The Fifth Map
for Hsinya 


The first map my dad hangs in the hallway
is an aerial view of Guam.
The island nearly fills the entire space. “Where
is our village?” I ask him. “In the center,”
he says. “Here: Mongmong. I whisper
the names of other villages:
“Hagatna, Barrigada, Tumon, Dededo, Agat...”
I once imagined these places as completely separate,
but now I see how they’re only different parts
of the same tropical body. 


The second map my dad hangs in the hallway
is an aerial view of the Marianas archipelago.
I count 15 islands extending in a vertical
crescent. I recognize the shape of Guam,
the largest and southernmost in the linked
chain. My dad pronounces the names
of the northern islands: “Rota, Aguijan,
Tinian, Saipan, Farallon de Medinilla,
Anatahan, Sarigan, Guguan, Alamagan,
Pagan, Agrihan, Asuncion, Maug,
and Farallon de Pajaros.” I tell him:
“They look like the beads of a rosary.”


The third map my dad hangs in the hallway
is an aerial view of Micronesia.
“‘Micro- means ʻtiny,’” he says. “And ‘nesia’
means ‘islands.’” Two thousand dots scattered
across the Western Pacific.
My dad points: “Here’s the Marianas,
and here’s Palau, Yap, Chuuk, Pohnpei, Kosrae,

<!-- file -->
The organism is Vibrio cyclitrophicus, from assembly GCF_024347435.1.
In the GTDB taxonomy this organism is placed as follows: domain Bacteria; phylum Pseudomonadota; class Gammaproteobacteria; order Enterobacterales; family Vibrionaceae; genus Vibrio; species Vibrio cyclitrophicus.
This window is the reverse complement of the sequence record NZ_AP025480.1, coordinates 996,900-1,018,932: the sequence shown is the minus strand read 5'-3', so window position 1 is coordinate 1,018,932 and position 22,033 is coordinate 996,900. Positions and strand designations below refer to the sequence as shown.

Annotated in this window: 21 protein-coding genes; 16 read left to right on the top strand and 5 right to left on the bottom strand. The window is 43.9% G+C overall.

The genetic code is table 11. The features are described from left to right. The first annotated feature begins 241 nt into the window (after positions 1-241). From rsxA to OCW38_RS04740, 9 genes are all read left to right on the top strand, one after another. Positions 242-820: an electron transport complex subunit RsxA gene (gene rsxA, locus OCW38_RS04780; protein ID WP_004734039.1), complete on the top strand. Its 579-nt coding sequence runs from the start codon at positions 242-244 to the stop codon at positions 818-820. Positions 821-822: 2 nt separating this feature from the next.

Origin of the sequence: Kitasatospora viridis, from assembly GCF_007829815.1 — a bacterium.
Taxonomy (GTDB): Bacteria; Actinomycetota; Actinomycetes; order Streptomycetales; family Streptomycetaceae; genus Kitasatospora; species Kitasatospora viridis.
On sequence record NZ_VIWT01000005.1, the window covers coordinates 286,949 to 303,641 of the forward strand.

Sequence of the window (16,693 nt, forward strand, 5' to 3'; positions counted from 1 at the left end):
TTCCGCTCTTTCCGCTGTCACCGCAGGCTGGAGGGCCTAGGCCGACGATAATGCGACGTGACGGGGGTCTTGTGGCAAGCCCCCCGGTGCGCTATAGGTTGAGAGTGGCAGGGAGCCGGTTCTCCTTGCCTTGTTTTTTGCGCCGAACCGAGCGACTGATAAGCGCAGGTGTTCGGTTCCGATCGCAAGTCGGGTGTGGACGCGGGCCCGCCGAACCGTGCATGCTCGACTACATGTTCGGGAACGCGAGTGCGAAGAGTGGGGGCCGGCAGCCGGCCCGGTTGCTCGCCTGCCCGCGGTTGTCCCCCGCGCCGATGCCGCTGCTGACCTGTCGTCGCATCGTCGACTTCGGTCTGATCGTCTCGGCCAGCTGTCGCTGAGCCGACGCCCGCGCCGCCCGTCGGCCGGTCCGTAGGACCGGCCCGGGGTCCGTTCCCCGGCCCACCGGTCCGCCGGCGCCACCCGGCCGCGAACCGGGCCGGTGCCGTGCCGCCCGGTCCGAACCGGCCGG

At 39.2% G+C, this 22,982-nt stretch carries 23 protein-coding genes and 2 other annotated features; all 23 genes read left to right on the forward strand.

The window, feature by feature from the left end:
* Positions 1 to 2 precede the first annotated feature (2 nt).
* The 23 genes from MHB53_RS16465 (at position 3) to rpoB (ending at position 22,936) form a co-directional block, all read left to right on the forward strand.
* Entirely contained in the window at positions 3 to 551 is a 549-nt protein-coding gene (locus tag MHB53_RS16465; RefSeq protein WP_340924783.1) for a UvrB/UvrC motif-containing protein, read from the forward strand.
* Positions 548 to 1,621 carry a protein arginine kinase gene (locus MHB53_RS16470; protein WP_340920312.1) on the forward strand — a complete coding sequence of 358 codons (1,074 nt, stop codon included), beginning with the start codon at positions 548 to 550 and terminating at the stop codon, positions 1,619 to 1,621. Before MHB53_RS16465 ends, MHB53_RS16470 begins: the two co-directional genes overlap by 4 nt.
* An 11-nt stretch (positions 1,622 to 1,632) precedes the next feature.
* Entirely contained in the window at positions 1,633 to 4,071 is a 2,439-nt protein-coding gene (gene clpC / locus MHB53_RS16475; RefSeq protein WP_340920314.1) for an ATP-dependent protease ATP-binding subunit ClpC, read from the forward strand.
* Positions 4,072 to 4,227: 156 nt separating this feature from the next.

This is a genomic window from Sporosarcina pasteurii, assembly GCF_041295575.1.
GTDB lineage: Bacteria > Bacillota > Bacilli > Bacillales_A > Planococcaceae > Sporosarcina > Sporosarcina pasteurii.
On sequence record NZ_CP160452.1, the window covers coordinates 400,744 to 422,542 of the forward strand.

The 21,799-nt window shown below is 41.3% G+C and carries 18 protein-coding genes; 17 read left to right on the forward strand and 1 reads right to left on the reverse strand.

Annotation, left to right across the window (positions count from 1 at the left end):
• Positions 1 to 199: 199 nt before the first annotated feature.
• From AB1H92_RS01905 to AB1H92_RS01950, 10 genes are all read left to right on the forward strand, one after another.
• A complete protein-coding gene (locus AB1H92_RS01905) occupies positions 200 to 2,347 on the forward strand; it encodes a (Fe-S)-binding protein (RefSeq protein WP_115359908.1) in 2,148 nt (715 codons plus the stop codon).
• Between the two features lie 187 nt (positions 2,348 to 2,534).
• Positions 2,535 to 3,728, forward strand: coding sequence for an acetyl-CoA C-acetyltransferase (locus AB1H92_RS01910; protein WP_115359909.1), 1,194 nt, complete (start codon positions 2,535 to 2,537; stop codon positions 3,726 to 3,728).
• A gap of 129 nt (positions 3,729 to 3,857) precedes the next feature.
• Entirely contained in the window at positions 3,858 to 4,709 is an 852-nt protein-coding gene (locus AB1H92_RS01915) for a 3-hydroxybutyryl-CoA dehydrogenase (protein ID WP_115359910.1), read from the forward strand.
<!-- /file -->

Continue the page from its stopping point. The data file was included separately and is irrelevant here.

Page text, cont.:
the Marshalls, Nauru, and Kiribati.”
The archipelagoes resemble constellations.
“Are the people there Chamorro too?”
I ask him. “No,” he answers.
“But they’re our cousins.”


The fourth map my dad hangs in the hallway
is an aerial view of the Pacific Ocean,
rimmed by the Americas and Asia.
Countless archipelagoes divided into three regions:
Micronesia, Melanesia, and Polynesia.
My dad traces a triangle between Hawaiʻi,
Easter Island (Rapa Nui), and New Zealand.
“This is Polynesia,” he says. “Poly- means many.”
Then he draws an imaginary circle around
Papua New Guinea, the Solomon Islands,
Fiji, Vanuatu, and New Caledonia.
“This is Melanesia,” he says. “Mela- means black.”
The ocean, connecting these vast distances
looks like a blue continent. “Remember,”
he says. “We are all relatives.”


My dad never hung a fifth map in the hallway.
I first see it when I travel, as an adult, to Taiwan.
The tour guide shows me an aerial view
of Austronesia. “ʻAustro- means ‘south,’” she says.
A highlighted area, the shape of a full sail, stretches
from Madagascar to the Malay peninsula
and Indonesia, north to the Philippines and Taiwan,
then traversing Micronesia and Polynesia.
“Austronesians migrated to escape war,
famine, disease, and rising seas,” she says.
It’s difficult to imagine that 400 million people
alive today, who speak over 1000 different languages,
all descend from the same mother tongue,
the same genetic family. I examine the map closely,
navigating beyond the violent divisions
of national and maritime borders, beyond
the scarred latitudes and longitudes
of empire, to navigate the cartography
of our most expansive legends
and deepest routes.


Craig Santos Perez is a native Chamorro from the Pacific Island of Guam. He is the author of three books, most recently from unincorporated territory [guma’], which received an American Book Award in 2015. He is an associate professor in the English department at the University of Hawaiʻi, Mānoa.